Michelle Marchetti Coughlin is an independent scholar and the author of One Colonial Woman’s World: The Life and Writings of Mehetabel Chandler Coit (University of Massachusetts Press, 2012). Completing a book manuscript, and then gaining support for that manuscript from a university press editor, peer reviewers, and a faculty editorial board represents an enormous amount of work.
But having your manuscript accepted for publication by an academic press does not mean your efforts to make your work available to a wider audience are over.
In order to make your investment of time and energy truly pay off, you need to participate in the promotion of your book.
Many university presses have small publicity departments tasked with publicizing not only multiple new titles each year, but also backlists numbering in the hundreds.
As a result, the time, attention, and funds these departments are able to bestow on the promotion of a single book are often limited.
The good news is that there are 5 steps authors can take that may dramatically increase the reach of their work.
5 Steps for Marketing Your Academic Book
An attractive, easily navigable website is an invaluable tool for the promotion of a book.
A website will not only expose your work to a much wider audience, but will provide potential readers with information on how to contact you and where to hear you speak.
Setting up a website can be expensive, but it is a highly worthwhile investment (and a service you might obtain at a discount from a talented college or graduate student).
Tip: Be sure the pages on your site are encoded for Google Analytics so you can monitor your traffic, and take care to keep your information up to date.
2. Utilize Social Media
If possible, publicize news about your work and speaking engagements through Facebook, Twitter, LinkedIn, or a blog as an additional measure to help colleagues, friends, and others interested in your writing keep current with your activities.
3. Contact Print and Other Media
Although your publisher’s publicity department will notify appropriate media outlets about the release of your book (be sure to thoroughly fill out that marketing questionnaire!), you may want to personally contact your hometown media or alumni publications.
Try to arrange an interview with your local radio station or with “Fieldstone Common,” a weekly podcast that reaches an international group of history enthusiasts. These types of non-specialists are an important but sometimes overlooked audience for scholarly books.
Arranging speaking engagements for authors is often outside the purview of university press publicity departments, but these events are necessary for promoting your work.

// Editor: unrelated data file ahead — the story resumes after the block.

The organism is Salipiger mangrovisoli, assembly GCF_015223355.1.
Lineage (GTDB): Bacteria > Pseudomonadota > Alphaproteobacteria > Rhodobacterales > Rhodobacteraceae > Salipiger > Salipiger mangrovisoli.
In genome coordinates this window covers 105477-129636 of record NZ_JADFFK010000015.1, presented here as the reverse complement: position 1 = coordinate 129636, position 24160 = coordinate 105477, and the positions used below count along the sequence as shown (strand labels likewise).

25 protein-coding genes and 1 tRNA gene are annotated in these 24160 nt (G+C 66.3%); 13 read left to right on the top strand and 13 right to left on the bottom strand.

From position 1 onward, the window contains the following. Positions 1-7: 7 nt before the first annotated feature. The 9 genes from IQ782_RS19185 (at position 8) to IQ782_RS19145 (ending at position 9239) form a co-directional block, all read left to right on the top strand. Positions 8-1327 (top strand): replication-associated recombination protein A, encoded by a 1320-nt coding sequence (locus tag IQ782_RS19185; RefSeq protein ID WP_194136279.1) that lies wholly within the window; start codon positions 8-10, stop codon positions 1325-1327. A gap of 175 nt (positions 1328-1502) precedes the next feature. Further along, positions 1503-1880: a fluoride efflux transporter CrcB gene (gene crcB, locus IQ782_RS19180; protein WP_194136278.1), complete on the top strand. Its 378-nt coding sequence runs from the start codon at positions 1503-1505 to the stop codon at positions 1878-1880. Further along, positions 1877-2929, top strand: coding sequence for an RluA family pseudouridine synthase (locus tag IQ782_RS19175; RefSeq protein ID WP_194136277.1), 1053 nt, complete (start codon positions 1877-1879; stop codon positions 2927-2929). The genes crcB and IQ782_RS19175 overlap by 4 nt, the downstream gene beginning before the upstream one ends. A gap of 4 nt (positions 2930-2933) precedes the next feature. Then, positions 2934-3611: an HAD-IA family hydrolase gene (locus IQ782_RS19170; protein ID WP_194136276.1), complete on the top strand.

You should plan to contact libraries, museums, and other institutions offering programming in your field as well as historical, genealogical, and lineage societies to ask if you might present a lecture on the topic of your book.
Create a simple Power Point and make your presentation as interesting and approachable as possible to a general audience.
Try to avoid reading from your notes.
Make sure you have business cards on hand as well as books for sale, if this is appropriate.
Talks that are well received often lead to other opportunities and invitations to give additional lectures, not to mention productive relationships with host institutions.
Be sure to keep your press’s publicity department informed of your appearances (and any other professional developments) so they can broadcast this information on their own social media pages.
Create a file of contact information for individuals you’ve met through your speaking engagements and who’ve reached out to you through your website or social media pages.
Whenever possible, thank those who write favorably about your book in blogs or online reviews, such as Amazon or Good Reads.
The connections you make in the process of promoting your book can be wonderful resources that may also provide an audience for your next book.
The above are just a few suggestions for new authors (and do not include opportunities to network with colleagues or publicize one’s work in the academic arena, such as through conferences, panels, and journals).
For further information, you may want to consult William Germano’s chapter “Promoting Your Work” in [amazon_link id="0226288536" target="_blank" container="" container_class="" ]Getting It Published: A Guide for Scholars and Anyone Else Serious about Serious Books[/amazon_link] or any of the many other online and print resources available on this topic.
Best of luck!
Do you have any additional tips for marketing your academic book?
For non-academic writers, do Michelle's tips differ for trade publishing?